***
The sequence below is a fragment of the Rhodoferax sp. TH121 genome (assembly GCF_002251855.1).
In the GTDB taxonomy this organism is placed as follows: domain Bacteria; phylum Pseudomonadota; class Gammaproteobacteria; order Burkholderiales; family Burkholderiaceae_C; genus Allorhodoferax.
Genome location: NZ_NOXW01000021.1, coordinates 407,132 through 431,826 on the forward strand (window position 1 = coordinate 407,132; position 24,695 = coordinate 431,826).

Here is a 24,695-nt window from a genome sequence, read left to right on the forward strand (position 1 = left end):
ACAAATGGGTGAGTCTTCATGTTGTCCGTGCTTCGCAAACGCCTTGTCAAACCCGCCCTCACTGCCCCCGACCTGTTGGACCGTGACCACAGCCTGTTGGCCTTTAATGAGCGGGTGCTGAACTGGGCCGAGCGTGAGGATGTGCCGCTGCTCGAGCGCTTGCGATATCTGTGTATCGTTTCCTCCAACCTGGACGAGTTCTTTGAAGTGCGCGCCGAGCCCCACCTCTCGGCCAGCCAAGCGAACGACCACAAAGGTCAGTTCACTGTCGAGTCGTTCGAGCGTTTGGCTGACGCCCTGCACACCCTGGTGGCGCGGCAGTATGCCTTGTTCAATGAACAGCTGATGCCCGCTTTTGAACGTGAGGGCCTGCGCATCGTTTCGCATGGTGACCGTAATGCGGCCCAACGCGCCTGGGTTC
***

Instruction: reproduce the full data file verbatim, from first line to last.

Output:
The sequence below is a fragment of the Rhodoferax sp. TH121 genome (assembly GCF_002251855.1).
In the GTDB taxonomy this organism is placed as follows: domain Bacteria; phylum Pseudomonadota; class Gammaproteobacteria; order Burkholderiales; family Burkholderiaceae_C; genus Allorhodoferax.
Genome location: NZ_NOXW01000021.1, coordinates 407,132 through 431,826 on the forward strand (window position 1 = coordinate 407,132; position 24,695 = coordinate 431,826).

Here is a 24,695-nt window from a genome sequence, read left to right on the forward strand (position 1 = left end):
ACAAATGGGTGAGTCTTCATGTTGTCCGTGCTTCGCAAACGCCTTGTCAAACCCGCCCTCACTGCCCCCGACCTGTTGGACCGTGACCACAGCCTGTTGGCCTTTAATGAGCGGGTGCTGAACTGGGCCGAGCGTGAGGATGTGCCGCTGCTCGAGCGCTTGCGATATCTGTGTATCGTTTCCTCCAACCTGGACGAGTTCTTTGAAGTGCGCGCCGAGCCCCACCTCTCGGCCAGCCAAGCGAACGACCACAAAGGTCAGTTCACTGTCGAGTCGTTCGAGCGTTTGGCTGACGCCCTGCACACCCTGGTGGCGCGGCAGTATGCCTTGTTCAATGAACAGCTGATGCCCGCTTTTGAACGTGAGGGCCTGCGCATCGTTTCGCATGGTGACCGTAATGCGGCCCAACGCGCCTGGGTTC